As a person of Austrian heritage, I wonder what my ancestors, who stood at the gates of Vienna and gave their lives holding back the influx of Muslims into Europe, would think about the current state of affairs as more and more accommodations are made to people whose goals are proselytism and assimilation of Christians. Not politically correct, I know, but look at history and consider.

  11. Marcus Pius says:

    Pfarrer auf dem Prairie: One could reasonably argue, though, that if traditional European culture has been killed off, it happened during the post-war decades as a result of the enormous growth in American mores across Western Europe. Prior to the 1960s, divorce was either illegal or completely unacceptable socially in European countries – but then the culture of easy acceptance of divorce made its way across the Atlantic. That was the biggest change to the centuries-old moral culture of Europe, along with the idea that the individual should choose their own religion. The old European tradition was “cujus regio, ejus religio,” a tradition ended by the enormous influence of post-war American individualism.

    So, if one were a real traditionalist, there’s nothing much left for Muslims to destroy that hasn’t been smashed up by American cultural values already… N’est-ce pas?

  12. phil swain says:

    #7, the Danish state makes a “profit”? Don’t you mean the Danish state has a surplus? It takes a peculiar statist mind-set to think that a surplus is a profit.

  13. Marcus Pius says:

    Phil: I was speaking demotically. Unfortunately, one is continually finding that linguistic nuance gets lost as it crosses the Atlantic.

  14. Fr. Dale says:

    Fr. Mark,
    [blockquote]there’s nothing much left for Muslims to destroy that hasn’t been smashed up by American cultural values already[/blockquote] Speaking of “bizarre” things to say. I don’t mind you cheer leading for Denmark but it is bothersome to blame America for what is wrong in Denmark.

  15. Marcus Pius says:

    Dcn Dale: No, I was saying that traditionalist Europeans might blame (reasonably?) the corrupting influence of American individualistic culture for the demise of traditional values in Europe.

  16. Marcus Pius says:

    I’ve just read “England & the English from an American point of view” by Price Collier (1913), in which he lambasts English liberalism: “Men have transferred their allegiance from God to man…Man must be the God, and… is to be worshipped, provided for and exalted. This new God is to be fed and educated for nothing as a child; is to work only 8 hours a day as an adult; is to be pensioned at 70.”

    So you see when the rot set in: free education, child support, limited working hours and old age pensions… all the beginning of godless Europe, from an American point of view. In 1913!

  17. Pageantmaster Ù† says:

    #15 If you read Charles Dickins’ account of his travels in America, he makes almost the same arguments in reverse about the enlightened social policies and institutions he found: schools, hospitals and prisons, something he thought we could benefit from in Europe. That was in 1842.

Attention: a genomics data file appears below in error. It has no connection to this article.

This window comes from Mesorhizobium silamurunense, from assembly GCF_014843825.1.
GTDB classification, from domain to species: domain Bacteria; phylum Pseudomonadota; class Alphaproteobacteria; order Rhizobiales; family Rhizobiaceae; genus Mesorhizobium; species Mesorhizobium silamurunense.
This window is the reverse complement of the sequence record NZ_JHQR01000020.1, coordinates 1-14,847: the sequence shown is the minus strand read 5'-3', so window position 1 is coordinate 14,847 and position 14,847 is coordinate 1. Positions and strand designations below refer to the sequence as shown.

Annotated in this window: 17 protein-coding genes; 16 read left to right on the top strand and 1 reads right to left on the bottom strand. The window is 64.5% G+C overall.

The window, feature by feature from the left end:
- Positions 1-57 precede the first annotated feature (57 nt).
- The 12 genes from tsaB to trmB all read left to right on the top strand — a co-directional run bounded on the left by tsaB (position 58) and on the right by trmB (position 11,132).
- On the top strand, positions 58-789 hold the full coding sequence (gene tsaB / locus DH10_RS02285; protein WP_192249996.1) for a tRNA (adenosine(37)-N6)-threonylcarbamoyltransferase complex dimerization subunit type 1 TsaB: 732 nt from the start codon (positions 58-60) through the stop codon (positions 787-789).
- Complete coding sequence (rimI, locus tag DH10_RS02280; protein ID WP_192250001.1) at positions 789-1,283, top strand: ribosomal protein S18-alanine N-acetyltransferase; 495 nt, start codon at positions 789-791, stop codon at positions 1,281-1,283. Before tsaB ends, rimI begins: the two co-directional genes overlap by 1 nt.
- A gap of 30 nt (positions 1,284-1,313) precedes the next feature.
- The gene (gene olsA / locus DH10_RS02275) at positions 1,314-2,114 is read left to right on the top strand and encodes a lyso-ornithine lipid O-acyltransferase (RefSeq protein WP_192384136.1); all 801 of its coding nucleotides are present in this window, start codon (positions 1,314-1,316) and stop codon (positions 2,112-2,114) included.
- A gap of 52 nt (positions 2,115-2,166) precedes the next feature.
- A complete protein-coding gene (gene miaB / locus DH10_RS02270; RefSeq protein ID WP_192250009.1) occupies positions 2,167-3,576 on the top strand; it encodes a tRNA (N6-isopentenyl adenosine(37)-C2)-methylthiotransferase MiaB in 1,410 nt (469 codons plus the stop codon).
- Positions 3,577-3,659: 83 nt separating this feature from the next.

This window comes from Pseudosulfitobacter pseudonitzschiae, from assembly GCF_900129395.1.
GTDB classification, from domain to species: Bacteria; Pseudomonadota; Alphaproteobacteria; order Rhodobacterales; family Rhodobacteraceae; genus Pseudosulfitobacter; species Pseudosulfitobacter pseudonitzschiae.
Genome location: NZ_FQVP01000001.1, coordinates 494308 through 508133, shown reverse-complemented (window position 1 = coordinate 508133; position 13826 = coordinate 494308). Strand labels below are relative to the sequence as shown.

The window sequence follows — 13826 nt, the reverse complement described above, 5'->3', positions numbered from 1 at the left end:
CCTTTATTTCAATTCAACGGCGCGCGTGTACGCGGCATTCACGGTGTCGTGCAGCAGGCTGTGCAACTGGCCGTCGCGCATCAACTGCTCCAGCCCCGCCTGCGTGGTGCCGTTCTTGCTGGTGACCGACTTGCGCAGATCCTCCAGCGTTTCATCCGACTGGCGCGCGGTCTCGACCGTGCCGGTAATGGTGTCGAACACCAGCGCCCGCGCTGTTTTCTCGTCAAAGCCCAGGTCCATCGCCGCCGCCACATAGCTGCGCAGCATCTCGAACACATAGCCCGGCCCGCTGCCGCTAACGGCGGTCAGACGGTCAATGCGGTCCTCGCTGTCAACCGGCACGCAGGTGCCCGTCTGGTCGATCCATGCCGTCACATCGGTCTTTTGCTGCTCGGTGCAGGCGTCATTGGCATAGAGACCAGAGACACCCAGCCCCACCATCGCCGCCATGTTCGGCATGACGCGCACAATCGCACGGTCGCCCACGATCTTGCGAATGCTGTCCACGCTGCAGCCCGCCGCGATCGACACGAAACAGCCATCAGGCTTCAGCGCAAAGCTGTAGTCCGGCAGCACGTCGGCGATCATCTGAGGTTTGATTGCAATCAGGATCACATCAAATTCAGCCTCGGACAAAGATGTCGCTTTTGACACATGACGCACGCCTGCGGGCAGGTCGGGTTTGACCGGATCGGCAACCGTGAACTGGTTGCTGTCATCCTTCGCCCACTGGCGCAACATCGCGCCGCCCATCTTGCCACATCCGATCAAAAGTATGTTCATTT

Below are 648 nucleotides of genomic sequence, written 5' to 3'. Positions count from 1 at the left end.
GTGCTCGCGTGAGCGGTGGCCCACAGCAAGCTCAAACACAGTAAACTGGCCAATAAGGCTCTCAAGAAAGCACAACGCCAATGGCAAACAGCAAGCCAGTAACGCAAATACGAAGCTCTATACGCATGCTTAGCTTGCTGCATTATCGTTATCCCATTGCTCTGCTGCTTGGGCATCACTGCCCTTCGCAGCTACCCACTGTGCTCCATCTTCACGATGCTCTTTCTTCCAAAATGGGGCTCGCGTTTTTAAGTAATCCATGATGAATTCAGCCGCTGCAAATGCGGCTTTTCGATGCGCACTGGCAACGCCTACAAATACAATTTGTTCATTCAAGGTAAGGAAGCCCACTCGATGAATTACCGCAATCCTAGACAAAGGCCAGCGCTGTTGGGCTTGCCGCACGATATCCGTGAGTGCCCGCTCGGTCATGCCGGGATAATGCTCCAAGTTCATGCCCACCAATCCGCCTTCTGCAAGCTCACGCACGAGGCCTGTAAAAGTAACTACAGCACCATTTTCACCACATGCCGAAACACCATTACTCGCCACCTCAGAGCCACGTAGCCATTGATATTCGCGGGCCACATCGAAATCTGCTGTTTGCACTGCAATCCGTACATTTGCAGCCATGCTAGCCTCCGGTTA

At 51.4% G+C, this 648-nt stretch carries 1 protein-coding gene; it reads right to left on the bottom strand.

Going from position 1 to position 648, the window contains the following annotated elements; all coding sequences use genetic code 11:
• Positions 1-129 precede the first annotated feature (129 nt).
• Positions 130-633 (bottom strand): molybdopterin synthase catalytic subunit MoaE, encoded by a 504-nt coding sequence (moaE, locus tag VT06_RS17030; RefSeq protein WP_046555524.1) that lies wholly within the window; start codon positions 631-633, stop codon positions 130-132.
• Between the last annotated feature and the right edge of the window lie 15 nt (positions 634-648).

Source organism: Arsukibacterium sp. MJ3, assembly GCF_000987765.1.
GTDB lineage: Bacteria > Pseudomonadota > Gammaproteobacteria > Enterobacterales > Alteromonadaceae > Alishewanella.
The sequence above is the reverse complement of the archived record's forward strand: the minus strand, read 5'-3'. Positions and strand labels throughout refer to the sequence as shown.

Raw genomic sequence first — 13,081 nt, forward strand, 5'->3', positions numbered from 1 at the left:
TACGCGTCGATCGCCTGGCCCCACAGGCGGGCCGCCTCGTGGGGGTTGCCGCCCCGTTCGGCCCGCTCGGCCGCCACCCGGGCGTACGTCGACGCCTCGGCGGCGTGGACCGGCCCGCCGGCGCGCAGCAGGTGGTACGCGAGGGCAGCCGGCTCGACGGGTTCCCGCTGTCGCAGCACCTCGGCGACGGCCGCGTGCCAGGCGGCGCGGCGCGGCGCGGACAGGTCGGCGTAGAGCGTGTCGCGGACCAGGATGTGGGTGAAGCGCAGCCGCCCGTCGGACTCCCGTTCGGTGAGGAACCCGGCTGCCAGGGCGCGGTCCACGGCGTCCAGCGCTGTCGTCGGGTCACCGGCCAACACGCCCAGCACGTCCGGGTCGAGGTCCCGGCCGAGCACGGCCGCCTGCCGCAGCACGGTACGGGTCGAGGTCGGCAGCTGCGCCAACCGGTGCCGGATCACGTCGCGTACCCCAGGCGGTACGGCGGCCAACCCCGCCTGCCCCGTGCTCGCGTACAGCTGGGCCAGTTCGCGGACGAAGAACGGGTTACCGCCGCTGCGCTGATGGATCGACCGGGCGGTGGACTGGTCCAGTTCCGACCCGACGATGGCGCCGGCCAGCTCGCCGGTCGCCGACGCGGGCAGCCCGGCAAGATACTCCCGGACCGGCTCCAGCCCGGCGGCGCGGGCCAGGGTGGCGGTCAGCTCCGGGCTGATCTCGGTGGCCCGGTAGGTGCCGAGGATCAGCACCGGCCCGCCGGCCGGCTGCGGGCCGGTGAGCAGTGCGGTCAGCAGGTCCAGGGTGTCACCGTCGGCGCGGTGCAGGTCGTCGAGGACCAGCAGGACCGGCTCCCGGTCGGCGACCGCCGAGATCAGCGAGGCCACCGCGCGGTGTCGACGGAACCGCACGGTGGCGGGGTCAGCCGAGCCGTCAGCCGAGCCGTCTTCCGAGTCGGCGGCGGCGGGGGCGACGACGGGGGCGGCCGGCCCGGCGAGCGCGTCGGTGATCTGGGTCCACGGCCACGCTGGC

18. Marcus Pius says:

    I think the serious point one should make, though, is that in the light of the experience of the world wars of the 20th century, and the discrediting of traditional authority structures which they entailed, Europeans are highly unlikely to be attracted again to any form of Christianity which relies on rigid authoritarianism. That ultimately is why the current conservative Christian argument is doomed in Europe. We have to come up with something better than making it sound like we Christians merely long for the 1950s, when women knew their place and gay people committed suicide quietly.

  19. Fr. Dale says:

    Fr. Mark,
    If you think the Christianity of the 1950s is rigid, oppressive and passe for Europeans, wait until Sharia Law is imposed.

  20. Marcus Pius says:

    Dcn Dale: you need to be careful not to demonise Islam.

    I would imagine that the most likely future for European Islam is that it will become as liberal as Christianity has: there are many indications that this is happening already. Do not judge a religion by its angry extremists – if the rest of the world judged Christians in that way, they wouldn’t get any sense that Christianity is anything to do with love, after all!

  21. Fr. Dale says:

    Fr. Mark,
    [blockquote]That ultimately is why the current conservative Christian argument is doomed in Europe[/blockquote]
    I believe what you are referring to as a “conservative Christian argument” is what I would call Christian Evangelism. How is saying that Europeans living under Sharia Law in any way demonizing Islam? The ABC has even suggested incorporating Sharia Law with British Law.
    Changing population demographics are a reality in Europe. We may live in the same world but we don’t share the same world view.